Our faculty, research associates and students bring expertise in epidemiology, clinical psychology, health systems research, biostatistics and research methods, prevention science and implementation research methods to the field of public mental health in the global context.
We work with national and international non-governmental organizations (NGOs), aid agencies, multilateral and UN organizations and governments in low-and middle-income countries. These collaborations allow us to identify and measure salient mental health and psychosocial problems through qualitative data collection methods, guide the selection and design of locally appropriate mental health interventions to address locally prioritized problems, and monitor and evaluate services. We continue to support international and national organizations of all sizes to improve mental healthcare access, and quality of care for communities in LMIC.
In addition to treatment research, we are focused on prevention: we develop and evaluate programs aimed at factors known to increase the risk and/or severity of mental health problems, including poverty reduction and violence prevention programming.
Capacity Building and Training
We have a strong commitment to capacity building of field-based staff and local collaborators, policy makers and government officials, and academic trainees. In providing technical assistance to NGOs and governments, we build organizational and staff capacity in the conduct of rigorous mental health needs assessments and the use of data to inform program using our Design, Implementation, Monitoring and Evaluation (DIME) process.
Capacity building is done through direct training and mentored collaboration on activities that constitute the DIME process, including using qualitative and quantitative methods to evaluate a target population's needs, developing screening tools for recruitment into interventions, and conducting impact assessments. Capacity building of policy makers and government officials is done through formal and informal presentations and the development of strong partnerships from the start of a project or program. Capacity building of academic trainees is done through formal Masters and Doctoral degree programs and Postdoctoral Fellowships at the Johns Hopkins Bloomberg School of Public Health and elsewhere.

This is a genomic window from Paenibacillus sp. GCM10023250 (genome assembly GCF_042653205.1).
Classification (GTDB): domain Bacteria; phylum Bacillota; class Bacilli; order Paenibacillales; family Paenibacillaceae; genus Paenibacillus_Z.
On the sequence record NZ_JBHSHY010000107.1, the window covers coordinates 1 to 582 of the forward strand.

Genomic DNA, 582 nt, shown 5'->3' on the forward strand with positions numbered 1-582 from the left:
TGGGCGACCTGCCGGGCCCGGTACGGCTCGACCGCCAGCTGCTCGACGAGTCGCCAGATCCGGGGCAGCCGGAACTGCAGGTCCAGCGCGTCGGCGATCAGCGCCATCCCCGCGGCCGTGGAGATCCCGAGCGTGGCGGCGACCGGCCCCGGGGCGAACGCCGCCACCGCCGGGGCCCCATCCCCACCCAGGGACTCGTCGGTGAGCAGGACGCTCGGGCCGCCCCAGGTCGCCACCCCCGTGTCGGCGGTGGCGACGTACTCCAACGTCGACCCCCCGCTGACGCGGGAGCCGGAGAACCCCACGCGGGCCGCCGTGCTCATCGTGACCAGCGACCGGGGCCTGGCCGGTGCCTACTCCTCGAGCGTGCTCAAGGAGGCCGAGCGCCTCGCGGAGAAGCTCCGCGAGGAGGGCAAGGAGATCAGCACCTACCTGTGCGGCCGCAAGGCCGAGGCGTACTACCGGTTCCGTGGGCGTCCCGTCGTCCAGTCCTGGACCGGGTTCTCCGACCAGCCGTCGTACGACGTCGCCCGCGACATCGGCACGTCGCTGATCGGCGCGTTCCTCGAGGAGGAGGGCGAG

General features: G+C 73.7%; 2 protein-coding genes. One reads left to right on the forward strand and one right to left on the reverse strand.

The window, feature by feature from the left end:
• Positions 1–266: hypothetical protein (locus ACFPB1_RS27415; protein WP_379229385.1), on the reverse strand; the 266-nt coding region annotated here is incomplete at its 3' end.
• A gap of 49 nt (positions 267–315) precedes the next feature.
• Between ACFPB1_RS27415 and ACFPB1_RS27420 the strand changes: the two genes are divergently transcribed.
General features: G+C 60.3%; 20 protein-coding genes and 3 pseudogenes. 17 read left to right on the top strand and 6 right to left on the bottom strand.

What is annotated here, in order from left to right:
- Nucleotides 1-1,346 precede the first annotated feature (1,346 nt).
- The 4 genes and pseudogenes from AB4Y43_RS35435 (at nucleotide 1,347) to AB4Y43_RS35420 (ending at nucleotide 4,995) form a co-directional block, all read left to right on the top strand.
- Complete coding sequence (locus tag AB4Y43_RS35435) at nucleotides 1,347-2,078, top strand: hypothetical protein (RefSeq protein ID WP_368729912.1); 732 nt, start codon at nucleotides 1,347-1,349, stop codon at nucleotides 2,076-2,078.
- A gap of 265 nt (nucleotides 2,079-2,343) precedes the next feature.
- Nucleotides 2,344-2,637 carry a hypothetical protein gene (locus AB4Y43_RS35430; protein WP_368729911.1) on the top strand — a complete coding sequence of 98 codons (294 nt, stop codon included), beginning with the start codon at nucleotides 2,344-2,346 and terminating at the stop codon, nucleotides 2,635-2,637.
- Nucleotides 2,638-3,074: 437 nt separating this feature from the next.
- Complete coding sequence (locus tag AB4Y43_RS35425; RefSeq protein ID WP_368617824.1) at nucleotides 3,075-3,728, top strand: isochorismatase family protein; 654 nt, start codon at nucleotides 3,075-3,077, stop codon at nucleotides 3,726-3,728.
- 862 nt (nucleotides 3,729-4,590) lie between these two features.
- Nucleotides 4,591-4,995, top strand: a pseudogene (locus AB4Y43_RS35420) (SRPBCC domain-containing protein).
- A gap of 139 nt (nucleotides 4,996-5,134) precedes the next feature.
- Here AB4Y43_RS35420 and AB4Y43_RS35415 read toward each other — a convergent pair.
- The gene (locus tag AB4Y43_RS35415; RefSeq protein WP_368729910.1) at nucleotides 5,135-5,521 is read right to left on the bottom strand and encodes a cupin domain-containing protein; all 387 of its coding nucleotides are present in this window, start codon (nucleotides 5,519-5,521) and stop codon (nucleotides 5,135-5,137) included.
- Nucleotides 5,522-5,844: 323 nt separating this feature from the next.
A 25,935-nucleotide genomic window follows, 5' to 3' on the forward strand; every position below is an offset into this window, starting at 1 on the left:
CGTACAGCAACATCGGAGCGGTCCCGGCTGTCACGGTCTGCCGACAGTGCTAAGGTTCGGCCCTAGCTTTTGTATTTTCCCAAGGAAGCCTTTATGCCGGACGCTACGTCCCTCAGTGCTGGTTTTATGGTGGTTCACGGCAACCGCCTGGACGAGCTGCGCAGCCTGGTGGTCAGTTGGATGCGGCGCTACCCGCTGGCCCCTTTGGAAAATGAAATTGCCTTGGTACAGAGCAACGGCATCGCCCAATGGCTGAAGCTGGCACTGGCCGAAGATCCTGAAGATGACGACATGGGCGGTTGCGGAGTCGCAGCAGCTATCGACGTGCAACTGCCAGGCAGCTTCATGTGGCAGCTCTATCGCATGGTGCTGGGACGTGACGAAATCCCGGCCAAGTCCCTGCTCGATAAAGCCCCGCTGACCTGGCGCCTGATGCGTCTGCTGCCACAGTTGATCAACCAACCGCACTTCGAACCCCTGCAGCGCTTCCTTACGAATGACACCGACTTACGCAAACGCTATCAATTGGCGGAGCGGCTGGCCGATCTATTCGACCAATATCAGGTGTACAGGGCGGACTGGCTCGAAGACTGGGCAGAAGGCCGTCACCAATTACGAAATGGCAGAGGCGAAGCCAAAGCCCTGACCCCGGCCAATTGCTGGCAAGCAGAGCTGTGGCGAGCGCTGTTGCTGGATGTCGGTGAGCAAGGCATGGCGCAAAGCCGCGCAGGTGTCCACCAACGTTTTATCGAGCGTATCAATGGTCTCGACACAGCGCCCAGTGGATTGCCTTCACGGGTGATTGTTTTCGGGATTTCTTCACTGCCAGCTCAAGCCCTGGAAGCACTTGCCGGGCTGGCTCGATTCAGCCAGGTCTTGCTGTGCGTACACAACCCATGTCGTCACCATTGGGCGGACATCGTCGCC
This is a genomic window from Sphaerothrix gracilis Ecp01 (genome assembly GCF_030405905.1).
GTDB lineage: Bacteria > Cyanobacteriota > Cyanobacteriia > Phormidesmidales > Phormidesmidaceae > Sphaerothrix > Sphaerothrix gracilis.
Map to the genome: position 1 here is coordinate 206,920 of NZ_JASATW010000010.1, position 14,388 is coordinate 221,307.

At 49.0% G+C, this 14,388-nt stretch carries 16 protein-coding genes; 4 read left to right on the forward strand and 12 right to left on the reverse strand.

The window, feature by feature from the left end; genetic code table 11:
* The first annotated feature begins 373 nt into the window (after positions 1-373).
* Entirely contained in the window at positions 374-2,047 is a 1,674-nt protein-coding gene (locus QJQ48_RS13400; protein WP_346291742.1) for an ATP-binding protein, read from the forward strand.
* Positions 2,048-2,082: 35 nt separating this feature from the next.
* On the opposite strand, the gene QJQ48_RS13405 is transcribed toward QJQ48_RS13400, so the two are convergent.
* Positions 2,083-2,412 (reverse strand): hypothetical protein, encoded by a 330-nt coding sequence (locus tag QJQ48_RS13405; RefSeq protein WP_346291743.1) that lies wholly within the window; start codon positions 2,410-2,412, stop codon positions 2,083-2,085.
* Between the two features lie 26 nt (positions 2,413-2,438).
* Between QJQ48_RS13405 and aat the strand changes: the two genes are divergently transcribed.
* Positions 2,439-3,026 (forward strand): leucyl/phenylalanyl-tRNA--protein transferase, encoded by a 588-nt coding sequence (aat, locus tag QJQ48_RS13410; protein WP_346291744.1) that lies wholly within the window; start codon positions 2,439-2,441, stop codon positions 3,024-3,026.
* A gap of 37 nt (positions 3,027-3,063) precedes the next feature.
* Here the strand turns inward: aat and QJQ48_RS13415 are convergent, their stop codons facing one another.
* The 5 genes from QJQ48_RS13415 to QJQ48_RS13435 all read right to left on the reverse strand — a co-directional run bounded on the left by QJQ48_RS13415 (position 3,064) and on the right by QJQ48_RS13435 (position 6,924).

Intervention Development and Evaluation
Since 2000, we have worked with locally-based service providers to adapt, develop and evaluate the impact of mental health treatments provided through task-sharing models. We have completed impact evaluations, including more than 10 randomized controlled trials, of different evidence-based psychotherapies and of interventions for which the evidence is lacking or emerging. As part of this research, we have developed and tested a transdiagnostic treatment model, the Common Elements Treatment Approach (CETA), which provides a single intervention approach that allows providers to treat a range of common mental disorders, including depression, anxiety and trauma-related symptoms that occur independently and frequently together.
In addition to researching the direct impact of mental health treatments on the burden of common mental health problems, we have conducted intervention research to explore the impact of mental health treatments on a range of other outcomes, including violence reduction, HIV-related risk behaviors, experience of stigma, child neurocognitive outcomes, and substance use behaviors. We have also investigated the impact of economic programming on mental health outcomes.
Services, Dissemination and Implementation (D&I Research)
Our research has now moved beyond the determination of whether mental health treatments can successfully reduce the burden of common mental health problems to investigating how to establish and sustain these types of interventions in community settings. Currently we are conducting implementation and scale up research how to address barriers to mental health services sustainability found at the organization, provider, and user levels. These barriers can include lack of space, lack of support or understanding of the selected intervention, identification of providers who having competing demands on their time, problems with motivating and retaining providers and staff, insufficient outreach, and limited financial resources to sustain a new program. Understanding there is no “one size fits all” to the needs of organizations, we are researching how to use different approaches to meet the different needs.
Instrumentation and Measurement
A fundamental need in global mental health research is to have reliable, valid and useful measurement tools. We have spent much of the last decade developing and using qualitative and quantitative methods to develop and validate instruments that assess the presence and severity of common mental health problems, including depression, anxiety, posttraumatic stress, and function impairment. We have used these methods to develop and validate brief depression measures, substance use assessments and measures of HIV-risk behavior and violence exposure. More recently, we have applied these methods to developing useful measures for assessing and monitoring service-related implementation factors.
As our research team grows, our areas of research also expand. Currently, we are initiating intervention and prevention research for substance use problems as well as reducing the burden of interpersonal and gender-based violence. We continue to work with diverse, vulnerable populations, with new collaborations including with a focus on Native American populations. In addition, we are expanding our work on multi-dimensional intervention models that include empowerment, economic, and stigma-reduction components.